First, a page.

Firmly planting her feet, Daphne held tightly to a pole and, shutting her eyes, attempted to imagine herself in a happier, cleaner, dryer place. Like the Grand Canyon where her dad had taken her as child one summer. She breathed deeply as she recalled the beautiful painted mountains changing hues of golds, reds, and russets at sunset.

This was a trick she’d taught herself years ago, her way to combat the claustrophobia that she sometimes suffered in the city. One would think she’d be over her dislike of tight spaces by now, but on days like today the anxiety seemed to lurk just below the surface. She remembered when she had been in love with New York. Some called it the Big Apple Honeymoon Phase, but it had lasted several years for her. However, like so many other things in her life, it had gotten a little tarnished and dull over the years. And as she emerged from the subway, back into the drizzling rain and noisy traffic, she didn’t much like the city.

By the time Daphne reached her cubicle at The Times and peeled off her soggy jacket and slushy sneakers and stashed them in a sodden pile in the corner, her long auburn hair, which she’d spent thirty minutes straightening this morning, now resembled Bozo the Clown. Not that anyone would particularly notice or care since most of her day was spent on her own.

Daphne was a wedding writer—one of several—and she had been doing the same thing for more than ten years. She could write one of these pieces in her sleep. In fact, sometimes she did. Oh, not for the paper, but she would lie in bed writing another piece. They ran about 250 words, five or six paragraphs, all meant to impress the bride and the groom and their family and friends.

She turned on her computer and perused her e-mail, sifting through junk and flagging some, and then on to read today’s assignments. This time of year was usually fairly busy, but to her surprise there was only one happy couple waiting for the spotlight, and she managed to spend two whole hours on making them seem larger than life. Hopefully they would appreciate her efforts.

Then with still an hour until lunch, she imagined what she’d write for Shelby’s wedding announcement, and because she was bored and didn’t like to appear idle or get caught playing Spider Solitaire, she decided to hack a phony baloney announcement for her romantic roommate.

Miss Shelby M. Monroe and John Junior Millionaire were married on Friday night in May at Club 21 in downtown Manhattan. Family friend and celebrity entrepreneur Donald Trump, who became an ordained minister for this monumental occasion, officiated the extravagant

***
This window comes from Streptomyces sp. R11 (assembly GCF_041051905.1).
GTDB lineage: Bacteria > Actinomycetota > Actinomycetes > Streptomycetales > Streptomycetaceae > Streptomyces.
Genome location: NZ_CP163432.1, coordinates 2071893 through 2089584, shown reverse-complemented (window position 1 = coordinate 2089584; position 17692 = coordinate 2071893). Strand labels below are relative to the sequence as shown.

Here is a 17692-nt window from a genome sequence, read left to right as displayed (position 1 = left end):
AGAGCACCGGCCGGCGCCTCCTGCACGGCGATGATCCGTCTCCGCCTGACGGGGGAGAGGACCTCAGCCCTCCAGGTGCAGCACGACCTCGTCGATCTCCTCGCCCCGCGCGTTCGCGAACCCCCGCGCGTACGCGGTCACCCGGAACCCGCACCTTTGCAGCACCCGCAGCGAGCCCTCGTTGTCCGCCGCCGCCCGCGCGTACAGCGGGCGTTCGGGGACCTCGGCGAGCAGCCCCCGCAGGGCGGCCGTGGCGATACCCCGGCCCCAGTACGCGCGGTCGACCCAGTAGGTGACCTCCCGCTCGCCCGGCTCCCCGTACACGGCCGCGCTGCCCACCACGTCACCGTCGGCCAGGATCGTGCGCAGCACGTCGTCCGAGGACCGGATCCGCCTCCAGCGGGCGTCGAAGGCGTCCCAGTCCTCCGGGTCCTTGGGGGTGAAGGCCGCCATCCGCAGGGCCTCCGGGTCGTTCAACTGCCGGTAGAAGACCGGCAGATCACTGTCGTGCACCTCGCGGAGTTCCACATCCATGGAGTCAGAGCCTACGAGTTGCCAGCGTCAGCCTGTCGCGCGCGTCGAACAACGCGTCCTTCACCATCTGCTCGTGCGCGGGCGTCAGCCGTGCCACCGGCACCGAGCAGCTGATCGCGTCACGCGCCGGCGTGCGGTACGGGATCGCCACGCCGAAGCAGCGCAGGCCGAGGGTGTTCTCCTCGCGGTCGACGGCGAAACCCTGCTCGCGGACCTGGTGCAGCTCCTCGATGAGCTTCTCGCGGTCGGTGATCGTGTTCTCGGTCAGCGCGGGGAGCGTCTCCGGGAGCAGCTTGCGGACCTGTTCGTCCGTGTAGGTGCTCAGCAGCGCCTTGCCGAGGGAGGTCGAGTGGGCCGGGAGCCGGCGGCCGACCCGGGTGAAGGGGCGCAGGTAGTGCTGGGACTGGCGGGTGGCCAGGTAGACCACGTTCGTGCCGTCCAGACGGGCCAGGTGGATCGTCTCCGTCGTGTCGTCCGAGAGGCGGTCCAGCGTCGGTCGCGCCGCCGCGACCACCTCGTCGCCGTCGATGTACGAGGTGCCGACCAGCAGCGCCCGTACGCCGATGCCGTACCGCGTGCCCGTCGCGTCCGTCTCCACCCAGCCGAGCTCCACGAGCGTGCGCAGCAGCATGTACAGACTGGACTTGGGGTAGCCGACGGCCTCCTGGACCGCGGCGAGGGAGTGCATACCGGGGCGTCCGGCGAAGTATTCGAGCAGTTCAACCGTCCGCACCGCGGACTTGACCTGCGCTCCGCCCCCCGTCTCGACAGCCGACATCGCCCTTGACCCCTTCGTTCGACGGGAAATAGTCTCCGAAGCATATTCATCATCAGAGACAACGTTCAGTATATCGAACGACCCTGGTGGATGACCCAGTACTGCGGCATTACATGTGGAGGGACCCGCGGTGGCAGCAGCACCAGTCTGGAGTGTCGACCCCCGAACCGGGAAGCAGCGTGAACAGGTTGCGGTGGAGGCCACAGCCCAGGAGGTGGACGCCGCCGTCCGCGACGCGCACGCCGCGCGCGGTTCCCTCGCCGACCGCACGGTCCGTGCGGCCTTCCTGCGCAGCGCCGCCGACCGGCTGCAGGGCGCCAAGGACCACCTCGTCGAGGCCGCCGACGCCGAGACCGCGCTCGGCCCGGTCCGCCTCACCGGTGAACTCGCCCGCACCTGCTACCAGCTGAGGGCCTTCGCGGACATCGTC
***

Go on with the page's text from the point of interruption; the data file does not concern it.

event where no expenses were spared.

The beautiful bride, twenty-three, and the prematurely balding bridegroom, of undetermined age, met at the bride’s place of employment, which is also the bridegroom’s father’s multimillion-dollar investment corporation.

Miss Monroe, who will not be keeping her name since it’s not really her name, will give up her career, which wasn’t really a career, in order to raise a houseful of boisterous children. She is the daughter of a once-prestigious family who resided in Westport, Connecticut, until her father’s investment corporation was dissolved in a scandal involving insider trading. Now, despite some diminished wealth, the bride’s parents are enjoying an early retirement abroad.

Mr. Millionaire, who goes by John Junior, holds some mysterious position in his father’s corporation, where not much actual work is required of him. John Junior graduated from some Ivy League school,
where his family probably had some really good connections.

Following an over-the-top honeymoon, which probably involved
a beach in an exotic locale, the happy newlyweds will reside
in a penthouse apartment on the upper west side.

The bridegroom’s first two marriages ended in divorce.
Hopefully the third time will be the charm.

Feeling a bit juvenile, not to mention catty, Daphne hit the select all and delete buttons. Best not to leave something like that lying around for too long. She was about to shut down and go to lunch when her cell phone rang. She got up and grabbed her bag. After digging for her elusive phone and expecting it to be Beverly since they were meeting for lunch today, she was surprised to discover it was actually her father. He rarely called her in the middle of the day. Not unless something was wrong.

“Dad?” she said with concern. “What’s up?”

“Hello, Daphne. I’m afraid it’s bad news.”

“What?” Her throat tightened. He’d had some health issues last winter. Hopefully it wasn’t worse. She’d lost her mother as a small child. Dad was all she had left of her immediate family.

“It’s Aunt Dee . . . she passed away this morning. Her lawyer just called to inform me, and I thought you’d want to know.”

“Aunt Dee.” Daphne sank back down in her chair. “Oh, I’m so sorry to hear that, Dad. I know how much you loved her. I loved her too. And I’d been hoping to get out there to visit you and her this summer. I can’t believe she’s gone.”

Tears filled her eyes as she suddenly recalled the summers she’d spent at Aunt Dee’s house as a child when Dad was busy with work. Aunt Dee had tried to make up for Daphne losing her mother. Daphne and Aunt Dee had always enjoyed a special connection and a shared name.

“If it’s any consolation, she died peacefully. In her sleep.”

“How old was she?” For some reason, Daphne couldn’t recall her aunt’s age. She knew she was older than Dad, but in a way Aunt Dee had seemed timeless. Maybe it was her youthful spirit.

“She would’ve been ninety-one in July.”

“Ninety-one? Wow, I had no idea she was that old.”

“Yes. She never really told anyone her real age. But she enjoyed a good, full life.” He sighed. “Even though she never married or had children, she seemed to have a good time in whatever she did. She traveled. Had lots of friends. Dee lived life on her own terms. And she always seemed happy.”